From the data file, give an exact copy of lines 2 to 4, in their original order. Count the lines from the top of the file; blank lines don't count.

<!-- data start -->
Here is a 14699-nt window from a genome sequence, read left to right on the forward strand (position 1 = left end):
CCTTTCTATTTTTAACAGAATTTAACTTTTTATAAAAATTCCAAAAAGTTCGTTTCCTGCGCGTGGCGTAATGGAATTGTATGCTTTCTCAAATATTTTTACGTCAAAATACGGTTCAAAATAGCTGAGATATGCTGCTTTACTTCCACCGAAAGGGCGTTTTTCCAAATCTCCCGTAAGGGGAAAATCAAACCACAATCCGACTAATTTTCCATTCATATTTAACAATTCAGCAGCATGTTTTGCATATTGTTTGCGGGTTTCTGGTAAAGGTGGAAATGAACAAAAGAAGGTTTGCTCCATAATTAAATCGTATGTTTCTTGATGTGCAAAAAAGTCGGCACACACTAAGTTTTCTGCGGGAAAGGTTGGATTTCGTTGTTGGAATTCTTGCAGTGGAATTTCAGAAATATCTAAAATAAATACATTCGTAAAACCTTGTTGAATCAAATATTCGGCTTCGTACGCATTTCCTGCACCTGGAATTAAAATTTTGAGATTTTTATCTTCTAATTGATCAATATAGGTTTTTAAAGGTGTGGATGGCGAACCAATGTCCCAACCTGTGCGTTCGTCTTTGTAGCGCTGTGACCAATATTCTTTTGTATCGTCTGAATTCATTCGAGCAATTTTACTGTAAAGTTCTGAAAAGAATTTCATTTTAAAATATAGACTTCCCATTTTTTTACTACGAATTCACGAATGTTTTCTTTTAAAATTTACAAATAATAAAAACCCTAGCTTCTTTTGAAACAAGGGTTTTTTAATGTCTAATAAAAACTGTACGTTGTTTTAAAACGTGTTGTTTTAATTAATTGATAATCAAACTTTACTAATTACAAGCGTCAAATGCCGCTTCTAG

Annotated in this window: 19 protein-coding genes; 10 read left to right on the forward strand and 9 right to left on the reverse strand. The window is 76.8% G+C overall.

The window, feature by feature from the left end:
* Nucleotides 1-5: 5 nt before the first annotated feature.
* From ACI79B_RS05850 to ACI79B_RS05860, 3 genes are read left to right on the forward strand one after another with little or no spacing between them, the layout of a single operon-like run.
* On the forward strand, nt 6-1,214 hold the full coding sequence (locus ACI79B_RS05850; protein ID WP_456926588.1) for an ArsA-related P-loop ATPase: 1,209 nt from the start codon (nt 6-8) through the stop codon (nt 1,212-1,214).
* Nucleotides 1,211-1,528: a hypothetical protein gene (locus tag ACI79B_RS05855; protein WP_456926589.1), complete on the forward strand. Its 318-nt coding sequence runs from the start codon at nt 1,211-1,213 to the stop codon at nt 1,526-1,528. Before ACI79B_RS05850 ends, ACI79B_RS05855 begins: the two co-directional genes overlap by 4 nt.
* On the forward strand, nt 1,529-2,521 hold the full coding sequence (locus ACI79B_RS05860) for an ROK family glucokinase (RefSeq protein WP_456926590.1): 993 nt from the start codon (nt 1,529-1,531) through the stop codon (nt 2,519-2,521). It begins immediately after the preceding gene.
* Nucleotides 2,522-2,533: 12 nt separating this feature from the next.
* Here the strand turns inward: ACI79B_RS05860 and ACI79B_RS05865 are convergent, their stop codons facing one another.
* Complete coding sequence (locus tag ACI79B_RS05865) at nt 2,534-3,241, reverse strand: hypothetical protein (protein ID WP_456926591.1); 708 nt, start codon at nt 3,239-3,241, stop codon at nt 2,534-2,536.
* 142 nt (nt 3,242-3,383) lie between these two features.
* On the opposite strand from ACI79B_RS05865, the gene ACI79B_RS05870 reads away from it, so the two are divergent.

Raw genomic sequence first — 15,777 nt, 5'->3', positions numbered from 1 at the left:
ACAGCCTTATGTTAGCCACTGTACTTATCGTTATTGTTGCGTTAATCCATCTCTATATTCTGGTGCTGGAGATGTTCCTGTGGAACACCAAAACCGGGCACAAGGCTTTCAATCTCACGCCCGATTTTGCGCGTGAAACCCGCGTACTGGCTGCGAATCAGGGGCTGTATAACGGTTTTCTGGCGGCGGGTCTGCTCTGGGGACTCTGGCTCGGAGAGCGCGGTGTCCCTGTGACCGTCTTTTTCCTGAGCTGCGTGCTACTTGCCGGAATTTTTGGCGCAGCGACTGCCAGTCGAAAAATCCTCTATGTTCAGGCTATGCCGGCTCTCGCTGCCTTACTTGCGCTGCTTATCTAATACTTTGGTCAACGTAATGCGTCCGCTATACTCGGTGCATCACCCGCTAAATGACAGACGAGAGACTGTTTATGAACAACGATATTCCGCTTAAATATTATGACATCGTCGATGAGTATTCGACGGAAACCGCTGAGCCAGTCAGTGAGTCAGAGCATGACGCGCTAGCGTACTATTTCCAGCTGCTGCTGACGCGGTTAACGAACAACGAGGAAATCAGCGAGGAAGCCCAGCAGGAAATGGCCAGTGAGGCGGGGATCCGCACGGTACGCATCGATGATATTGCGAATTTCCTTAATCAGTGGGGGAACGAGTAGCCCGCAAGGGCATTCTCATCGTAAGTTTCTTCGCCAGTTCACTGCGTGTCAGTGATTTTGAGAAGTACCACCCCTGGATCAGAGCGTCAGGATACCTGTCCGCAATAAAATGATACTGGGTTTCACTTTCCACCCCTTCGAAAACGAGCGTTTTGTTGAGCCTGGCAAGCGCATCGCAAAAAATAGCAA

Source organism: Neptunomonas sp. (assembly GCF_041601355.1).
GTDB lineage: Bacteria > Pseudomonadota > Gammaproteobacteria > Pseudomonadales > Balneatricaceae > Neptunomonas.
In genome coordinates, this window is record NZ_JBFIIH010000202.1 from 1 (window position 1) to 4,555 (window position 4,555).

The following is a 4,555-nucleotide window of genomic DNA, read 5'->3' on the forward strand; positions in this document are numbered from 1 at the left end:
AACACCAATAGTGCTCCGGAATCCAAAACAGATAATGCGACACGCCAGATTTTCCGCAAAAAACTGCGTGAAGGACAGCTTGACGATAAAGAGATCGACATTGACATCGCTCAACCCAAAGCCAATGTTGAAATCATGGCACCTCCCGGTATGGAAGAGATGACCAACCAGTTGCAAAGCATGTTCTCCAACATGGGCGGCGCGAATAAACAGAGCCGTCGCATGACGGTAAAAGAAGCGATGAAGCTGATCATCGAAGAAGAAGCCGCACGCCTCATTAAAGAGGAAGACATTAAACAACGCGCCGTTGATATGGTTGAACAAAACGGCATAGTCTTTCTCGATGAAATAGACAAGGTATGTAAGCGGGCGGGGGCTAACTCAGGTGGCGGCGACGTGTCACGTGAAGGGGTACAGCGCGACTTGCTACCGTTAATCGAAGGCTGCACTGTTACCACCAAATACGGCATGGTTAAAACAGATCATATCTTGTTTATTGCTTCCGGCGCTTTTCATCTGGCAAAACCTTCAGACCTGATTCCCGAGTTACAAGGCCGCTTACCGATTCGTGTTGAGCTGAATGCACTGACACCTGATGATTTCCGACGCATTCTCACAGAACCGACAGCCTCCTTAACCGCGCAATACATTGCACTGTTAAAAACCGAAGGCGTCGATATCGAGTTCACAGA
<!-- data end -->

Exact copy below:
CCTTTCTATTTTTAACAGAATTTAACTTTTTATAAAAATTCCAAAAAGTTCGTTTCCTGCGCGTGGCGTAATGGAATTGTATGCTTTCTCAAATATTTTTACGTCAAAATACGGTTCAAAATAGCTGAGATATGCTGCTTTACTTCCACCGAAAGGGCGTTTTTCCAAATCTCCCGTAAGGGGAAAATCAAACCACAATCCGACTAATTTTCCATTCATATTTAACAATTCAGCAGCATGTTTTGCATATTGTTTGCGGGTTTCTGGTAAAGGTGGAAATGAACAAAAGAAGGTTTGCTCCATAATTAAATCGTATGTTTCTTGATGTGCAAAAAAGTCGGCACACACTAAGTTTTCTGCGGGAAAGGTTGGATTTCGTTGTTGGAATTCTTGCAGTGGAATTTCAGAAATATCTAAAATAAATACATTCGTAAAACCTTGTTGAATCAAATATTCGGCTTCGTACGCATTTCCTGCACCTGGAATTAAAATTTTGAGATTTTTATCTTCTAATTGATCAATATAGGTTTTTAAAGGTGTGGATGGCGAACCAATGTCCCAACCTGTGCGTTCGTCTTTGTAGCGCTGTGACCAATATTCTTTTGTATCGTCTGAATTCATTCGAGCAATTTTACTGTAAAGTTCTGAAAAGAATTTCATTTTAAAATATAGACTTCCCATTTTTTTACTACGAATTCACGAATGTTTTCTTTTAAAATTTACAAATAATAAAAACCCTAGCTTCTTTTGAAACAAGGGTTTTTTAATGTCTAATAAAAACTGTACGTTGTTTTAAAACGTGTTGTTTTAATTAATTGATAATCAAACTTTACTAATTACAAGCGTCAAATGCCGCTTCTAG

Annotated in this window: 19 protein-coding genes; 10 read left to right on the forward strand and 9 right to left on the reverse strand. The window is 76.8% G+C overall.

The window, feature by feature from the left end: